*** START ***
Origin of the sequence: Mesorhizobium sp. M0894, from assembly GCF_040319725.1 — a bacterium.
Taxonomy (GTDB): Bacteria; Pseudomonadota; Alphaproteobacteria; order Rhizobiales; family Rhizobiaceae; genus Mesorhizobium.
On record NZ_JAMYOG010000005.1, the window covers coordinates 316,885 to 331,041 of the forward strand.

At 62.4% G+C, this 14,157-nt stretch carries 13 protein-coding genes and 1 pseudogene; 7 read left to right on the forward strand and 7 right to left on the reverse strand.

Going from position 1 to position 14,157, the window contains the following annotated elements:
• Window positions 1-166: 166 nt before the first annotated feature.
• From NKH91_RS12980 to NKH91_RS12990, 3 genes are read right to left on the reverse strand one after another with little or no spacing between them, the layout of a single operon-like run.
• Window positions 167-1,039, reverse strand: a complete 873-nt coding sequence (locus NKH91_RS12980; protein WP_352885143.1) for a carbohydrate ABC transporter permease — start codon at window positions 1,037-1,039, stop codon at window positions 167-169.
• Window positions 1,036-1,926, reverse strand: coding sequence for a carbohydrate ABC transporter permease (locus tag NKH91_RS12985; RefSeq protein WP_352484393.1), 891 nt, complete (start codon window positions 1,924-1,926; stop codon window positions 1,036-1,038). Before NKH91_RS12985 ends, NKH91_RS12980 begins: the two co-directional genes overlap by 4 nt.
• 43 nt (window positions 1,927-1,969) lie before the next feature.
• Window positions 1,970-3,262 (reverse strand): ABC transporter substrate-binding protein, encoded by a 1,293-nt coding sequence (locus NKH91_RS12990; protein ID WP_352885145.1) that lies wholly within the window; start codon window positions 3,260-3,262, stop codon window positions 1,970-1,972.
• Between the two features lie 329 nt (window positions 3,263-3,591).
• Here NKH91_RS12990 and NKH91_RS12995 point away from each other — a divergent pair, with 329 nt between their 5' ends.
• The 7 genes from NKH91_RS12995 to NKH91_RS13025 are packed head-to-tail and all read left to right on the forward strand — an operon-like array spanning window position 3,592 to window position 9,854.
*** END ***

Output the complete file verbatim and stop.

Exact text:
Origin of the sequence: Mesorhizobium sp. M0894, from assembly GCF_040319725.1 — a bacterium.
Taxonomy (GTDB): Bacteria; Pseudomonadota; Alphaproteobacteria; order Rhizobiales; family Rhizobiaceae; genus Mesorhizobium.
On record NZ_JAMYOG010000005.1, the window covers coordinates 316,885 to 331,041 of the forward strand.

At 62.4% G+C, this 14,157-nt stretch carries 13 protein-coding genes and 1 pseudogene; 7 read left to right on the forward strand and 7 right to left on the reverse strand.

Going from position 1 to position 14,157, the window contains the following annotated elements:
• Window positions 1-166: 166 nt before the first annotated feature.
• From NKH91_RS12980 to NKH91_RS12990, 3 genes are read right to left on the reverse strand one after another with little or no spacing between them, the layout of a single operon-like run.
• Window positions 167-1,039, reverse strand: a complete 873-nt coding sequence (locus NKH91_RS12980; protein WP_352885143.1) for a carbohydrate ABC transporter permease — start codon at window positions 1,037-1,039, stop codon at window positions 167-169.
• Window positions 1,036-1,926, reverse strand: coding sequence for a carbohydrate ABC transporter permease (locus tag NKH91_RS12985; RefSeq protein WP_352484393.1), 891 nt, complete (start codon window positions 1,924-1,926; stop codon window positions 1,036-1,038). Before NKH91_RS12985 ends, NKH91_RS12980 begins: the two co-directional genes overlap by 4 nt.
• 43 nt (window positions 1,927-1,969) lie before the next feature.
• Window positions 1,970-3,262 (reverse strand): ABC transporter substrate-binding protein, encoded by a 1,293-nt coding sequence (locus NKH91_RS12990; protein ID WP_352885145.1) that lies wholly within the window; start codon window positions 3,260-3,262, stop codon window positions 1,970-1,972.
• Between the two features lie 329 nt (window positions 3,263-3,591).
• Here NKH91_RS12990 and NKH91_RS12995 point away from each other — a divergent pair, with 329 nt between their 5' ends.
• The 7 genes from NKH91_RS12995 to NKH91_RS13025 are packed head-to-tail and all read left to right on the forward strand — an operon-like array spanning window position 3,592 to window position 9,854.